The Checkered House Project
During the Summer and Fall of 2017, students from Cambridge Central School's Summer Archaeology Field School and in Mr. Butz's Fall and Spring Science of Archaeology courses, conducted an archaeological investigation of the the Checkered House site in Cambridge. Mr. Butz arranged permission from the land owner to conduct the study, allowing him and his students to survey and map the site to try and locate its exact position, along with excavating several test pits.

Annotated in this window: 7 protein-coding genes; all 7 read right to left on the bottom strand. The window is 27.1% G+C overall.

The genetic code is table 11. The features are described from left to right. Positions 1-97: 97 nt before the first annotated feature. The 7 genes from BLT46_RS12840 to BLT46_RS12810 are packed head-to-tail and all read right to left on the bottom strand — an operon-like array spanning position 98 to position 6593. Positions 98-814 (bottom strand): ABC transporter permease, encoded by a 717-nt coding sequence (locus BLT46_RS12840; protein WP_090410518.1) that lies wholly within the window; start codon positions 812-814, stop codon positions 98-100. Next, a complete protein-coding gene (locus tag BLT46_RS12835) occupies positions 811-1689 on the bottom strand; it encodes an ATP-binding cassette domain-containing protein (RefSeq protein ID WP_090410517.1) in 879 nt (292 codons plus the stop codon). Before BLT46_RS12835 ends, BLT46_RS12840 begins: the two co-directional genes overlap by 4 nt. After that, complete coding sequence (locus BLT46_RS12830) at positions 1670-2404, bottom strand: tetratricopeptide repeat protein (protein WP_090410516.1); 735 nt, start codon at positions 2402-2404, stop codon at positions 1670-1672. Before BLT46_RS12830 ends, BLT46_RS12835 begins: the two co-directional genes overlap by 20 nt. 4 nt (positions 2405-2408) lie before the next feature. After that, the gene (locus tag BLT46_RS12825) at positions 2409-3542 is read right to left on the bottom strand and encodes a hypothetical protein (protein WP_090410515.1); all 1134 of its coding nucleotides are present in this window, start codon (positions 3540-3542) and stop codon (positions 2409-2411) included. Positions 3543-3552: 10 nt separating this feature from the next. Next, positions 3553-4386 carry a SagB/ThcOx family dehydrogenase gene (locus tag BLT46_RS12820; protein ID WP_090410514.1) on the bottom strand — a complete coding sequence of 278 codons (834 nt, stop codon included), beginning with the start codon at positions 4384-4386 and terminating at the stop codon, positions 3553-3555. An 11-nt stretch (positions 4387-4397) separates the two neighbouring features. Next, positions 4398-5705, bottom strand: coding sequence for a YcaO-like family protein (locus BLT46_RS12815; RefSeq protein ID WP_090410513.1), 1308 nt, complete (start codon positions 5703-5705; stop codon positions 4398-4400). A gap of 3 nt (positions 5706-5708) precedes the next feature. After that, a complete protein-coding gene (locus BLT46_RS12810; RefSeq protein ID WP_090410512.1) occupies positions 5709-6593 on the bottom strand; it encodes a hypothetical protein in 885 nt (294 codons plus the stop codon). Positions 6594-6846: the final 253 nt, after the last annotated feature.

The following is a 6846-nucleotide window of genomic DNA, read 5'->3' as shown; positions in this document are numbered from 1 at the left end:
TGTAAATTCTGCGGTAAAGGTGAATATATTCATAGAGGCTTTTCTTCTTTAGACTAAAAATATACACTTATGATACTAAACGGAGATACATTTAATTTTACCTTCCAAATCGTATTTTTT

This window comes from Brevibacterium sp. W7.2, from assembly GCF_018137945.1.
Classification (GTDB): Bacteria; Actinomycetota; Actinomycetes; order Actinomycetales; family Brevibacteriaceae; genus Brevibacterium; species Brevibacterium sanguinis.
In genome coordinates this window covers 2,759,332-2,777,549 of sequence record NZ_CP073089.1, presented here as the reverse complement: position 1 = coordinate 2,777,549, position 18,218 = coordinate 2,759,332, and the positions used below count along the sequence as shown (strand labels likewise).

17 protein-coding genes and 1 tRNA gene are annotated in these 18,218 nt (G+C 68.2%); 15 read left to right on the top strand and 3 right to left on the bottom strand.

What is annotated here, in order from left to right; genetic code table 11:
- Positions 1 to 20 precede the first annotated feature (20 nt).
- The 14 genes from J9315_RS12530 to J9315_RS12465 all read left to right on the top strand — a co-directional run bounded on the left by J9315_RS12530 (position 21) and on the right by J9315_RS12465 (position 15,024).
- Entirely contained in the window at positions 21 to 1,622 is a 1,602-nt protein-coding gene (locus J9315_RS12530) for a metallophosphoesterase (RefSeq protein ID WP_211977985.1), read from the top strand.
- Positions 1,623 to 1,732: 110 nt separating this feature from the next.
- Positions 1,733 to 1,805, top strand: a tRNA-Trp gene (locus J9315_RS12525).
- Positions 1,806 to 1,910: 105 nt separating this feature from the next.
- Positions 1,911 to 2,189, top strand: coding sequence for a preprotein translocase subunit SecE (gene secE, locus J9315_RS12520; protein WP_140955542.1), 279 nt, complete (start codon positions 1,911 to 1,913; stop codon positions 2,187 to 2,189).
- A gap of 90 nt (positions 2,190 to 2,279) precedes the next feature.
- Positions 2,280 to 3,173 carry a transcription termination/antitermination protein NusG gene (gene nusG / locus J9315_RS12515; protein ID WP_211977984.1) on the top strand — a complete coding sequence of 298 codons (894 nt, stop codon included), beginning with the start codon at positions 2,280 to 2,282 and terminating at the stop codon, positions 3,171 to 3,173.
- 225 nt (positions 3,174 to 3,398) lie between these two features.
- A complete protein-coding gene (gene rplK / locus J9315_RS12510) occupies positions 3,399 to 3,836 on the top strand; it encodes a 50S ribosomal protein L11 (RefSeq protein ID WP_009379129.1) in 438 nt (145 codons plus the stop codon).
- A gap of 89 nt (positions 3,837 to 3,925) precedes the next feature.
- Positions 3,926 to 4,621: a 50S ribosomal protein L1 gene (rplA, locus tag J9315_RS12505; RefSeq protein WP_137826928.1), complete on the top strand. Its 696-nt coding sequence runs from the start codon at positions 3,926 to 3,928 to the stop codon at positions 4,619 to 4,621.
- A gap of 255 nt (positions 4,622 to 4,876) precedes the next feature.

The Checkered House was built in 1765 by Maj. James Cowden on Turnpike Road south of Cambridge, New York. It was a popular tavern until it burned to the ground in 1907. The site, situated on the Cambridge Turnpike, earned its name from its checkerboard paint scheme. This made it a distinctive landmark easily identified by stagecoach drivers who changed horses at the site as far back as the eighteenth century. The historic building served as the headquarters for Col. Baum prior to the Battle of Bennington and also acted as a hospital for the Continental Army after the battle. It was famously depicted in paintings by Grandma Moses and was host to many famous visitors to the area.